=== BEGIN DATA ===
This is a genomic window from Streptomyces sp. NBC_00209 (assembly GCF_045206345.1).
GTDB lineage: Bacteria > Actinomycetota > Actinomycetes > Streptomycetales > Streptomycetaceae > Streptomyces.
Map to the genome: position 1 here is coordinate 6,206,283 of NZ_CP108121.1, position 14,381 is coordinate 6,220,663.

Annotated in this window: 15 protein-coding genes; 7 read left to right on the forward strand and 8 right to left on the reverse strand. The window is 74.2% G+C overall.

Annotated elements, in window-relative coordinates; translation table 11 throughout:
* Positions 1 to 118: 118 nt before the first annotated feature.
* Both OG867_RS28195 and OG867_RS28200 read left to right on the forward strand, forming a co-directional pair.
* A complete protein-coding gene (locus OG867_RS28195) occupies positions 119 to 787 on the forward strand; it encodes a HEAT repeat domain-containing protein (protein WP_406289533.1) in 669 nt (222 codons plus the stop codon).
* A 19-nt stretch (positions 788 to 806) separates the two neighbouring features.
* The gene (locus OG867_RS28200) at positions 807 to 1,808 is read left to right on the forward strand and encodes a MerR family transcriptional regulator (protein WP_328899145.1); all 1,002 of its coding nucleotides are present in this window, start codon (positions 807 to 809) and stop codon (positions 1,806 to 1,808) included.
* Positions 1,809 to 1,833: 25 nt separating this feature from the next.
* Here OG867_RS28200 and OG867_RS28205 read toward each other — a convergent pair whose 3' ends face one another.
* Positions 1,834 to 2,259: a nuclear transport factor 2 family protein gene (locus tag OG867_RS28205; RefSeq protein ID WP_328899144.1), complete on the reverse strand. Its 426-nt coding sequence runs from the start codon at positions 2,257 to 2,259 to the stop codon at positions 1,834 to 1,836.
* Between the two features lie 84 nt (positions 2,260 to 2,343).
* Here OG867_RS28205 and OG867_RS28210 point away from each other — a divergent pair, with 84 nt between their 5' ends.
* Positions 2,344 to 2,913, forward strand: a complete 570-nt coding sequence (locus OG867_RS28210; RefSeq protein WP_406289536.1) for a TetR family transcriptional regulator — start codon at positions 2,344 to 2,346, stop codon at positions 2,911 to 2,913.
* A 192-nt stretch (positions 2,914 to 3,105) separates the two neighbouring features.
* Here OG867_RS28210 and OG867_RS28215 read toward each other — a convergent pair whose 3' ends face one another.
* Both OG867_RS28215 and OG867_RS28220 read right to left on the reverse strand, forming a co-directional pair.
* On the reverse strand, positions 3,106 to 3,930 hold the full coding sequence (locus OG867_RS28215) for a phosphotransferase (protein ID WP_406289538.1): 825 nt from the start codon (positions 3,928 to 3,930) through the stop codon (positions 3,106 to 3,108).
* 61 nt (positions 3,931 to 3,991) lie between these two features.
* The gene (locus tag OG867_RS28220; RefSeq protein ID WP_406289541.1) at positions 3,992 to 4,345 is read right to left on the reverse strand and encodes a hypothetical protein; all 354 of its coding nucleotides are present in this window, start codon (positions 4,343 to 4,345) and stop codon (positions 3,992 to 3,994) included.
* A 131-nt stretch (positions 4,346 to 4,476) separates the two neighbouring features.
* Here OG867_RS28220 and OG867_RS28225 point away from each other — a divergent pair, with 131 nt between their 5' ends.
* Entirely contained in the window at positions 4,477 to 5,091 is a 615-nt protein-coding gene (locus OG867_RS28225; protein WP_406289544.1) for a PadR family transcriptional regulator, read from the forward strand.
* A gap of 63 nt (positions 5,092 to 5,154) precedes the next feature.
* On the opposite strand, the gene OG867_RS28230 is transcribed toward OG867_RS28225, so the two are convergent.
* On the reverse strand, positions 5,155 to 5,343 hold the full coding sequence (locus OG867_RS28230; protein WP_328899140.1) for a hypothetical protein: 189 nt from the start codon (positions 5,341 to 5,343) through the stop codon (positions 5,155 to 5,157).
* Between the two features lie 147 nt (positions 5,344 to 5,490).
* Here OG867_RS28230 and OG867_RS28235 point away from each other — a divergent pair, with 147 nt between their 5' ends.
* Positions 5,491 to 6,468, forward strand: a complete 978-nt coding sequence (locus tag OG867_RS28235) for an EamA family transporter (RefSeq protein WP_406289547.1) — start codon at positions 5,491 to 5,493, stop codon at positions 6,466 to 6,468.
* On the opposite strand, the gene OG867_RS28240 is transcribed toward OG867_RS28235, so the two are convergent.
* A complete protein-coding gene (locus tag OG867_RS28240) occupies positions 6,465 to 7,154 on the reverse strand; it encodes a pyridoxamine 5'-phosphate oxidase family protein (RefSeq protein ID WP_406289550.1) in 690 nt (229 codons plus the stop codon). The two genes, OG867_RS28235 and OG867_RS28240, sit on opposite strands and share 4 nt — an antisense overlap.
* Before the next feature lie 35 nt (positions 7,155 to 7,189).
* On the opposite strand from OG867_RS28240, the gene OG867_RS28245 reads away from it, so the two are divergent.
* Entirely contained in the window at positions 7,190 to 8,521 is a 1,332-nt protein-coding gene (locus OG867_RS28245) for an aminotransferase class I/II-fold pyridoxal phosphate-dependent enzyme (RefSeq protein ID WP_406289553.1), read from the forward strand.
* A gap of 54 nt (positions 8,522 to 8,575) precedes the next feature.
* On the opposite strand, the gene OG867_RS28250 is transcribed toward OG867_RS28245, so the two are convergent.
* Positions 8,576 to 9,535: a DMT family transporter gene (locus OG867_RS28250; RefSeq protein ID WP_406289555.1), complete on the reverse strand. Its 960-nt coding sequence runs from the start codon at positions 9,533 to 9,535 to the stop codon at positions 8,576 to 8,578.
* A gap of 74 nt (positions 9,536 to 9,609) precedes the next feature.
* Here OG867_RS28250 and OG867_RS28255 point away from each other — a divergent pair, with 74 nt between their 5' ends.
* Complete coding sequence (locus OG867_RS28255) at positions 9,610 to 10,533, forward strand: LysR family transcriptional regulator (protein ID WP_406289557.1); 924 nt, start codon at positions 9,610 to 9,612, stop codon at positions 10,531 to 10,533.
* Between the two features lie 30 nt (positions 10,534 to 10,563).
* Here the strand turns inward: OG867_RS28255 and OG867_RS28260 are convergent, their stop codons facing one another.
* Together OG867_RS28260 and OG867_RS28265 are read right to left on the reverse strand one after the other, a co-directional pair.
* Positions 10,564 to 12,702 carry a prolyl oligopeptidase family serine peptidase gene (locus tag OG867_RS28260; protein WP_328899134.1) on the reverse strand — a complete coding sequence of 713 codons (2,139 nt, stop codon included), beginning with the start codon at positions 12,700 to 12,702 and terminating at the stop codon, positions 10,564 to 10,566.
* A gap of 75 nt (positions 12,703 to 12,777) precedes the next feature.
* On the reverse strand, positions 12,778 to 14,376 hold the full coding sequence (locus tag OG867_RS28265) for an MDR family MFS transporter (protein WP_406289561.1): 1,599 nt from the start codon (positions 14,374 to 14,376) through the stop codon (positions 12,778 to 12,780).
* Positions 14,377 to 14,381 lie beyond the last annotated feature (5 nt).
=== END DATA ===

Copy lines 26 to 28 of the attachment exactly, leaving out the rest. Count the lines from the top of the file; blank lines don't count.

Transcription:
* A gap of 63 nt (positions 5,092 to 5,154) precedes the next feature.
* On the opposite strand, the gene OG867_RS28230 is transcribed toward OG867_RS28225, so the two are convergent.
* On the reverse strand, positions 5,155 to 5,343 hold the full coding sequence (locus OG867_RS28230; protein WP_328899140.1) for a hypothetical protein: 189 nt from the start codon (positions 5,341 to 5,343) through the stop codon (positions 5,155 to 5,157).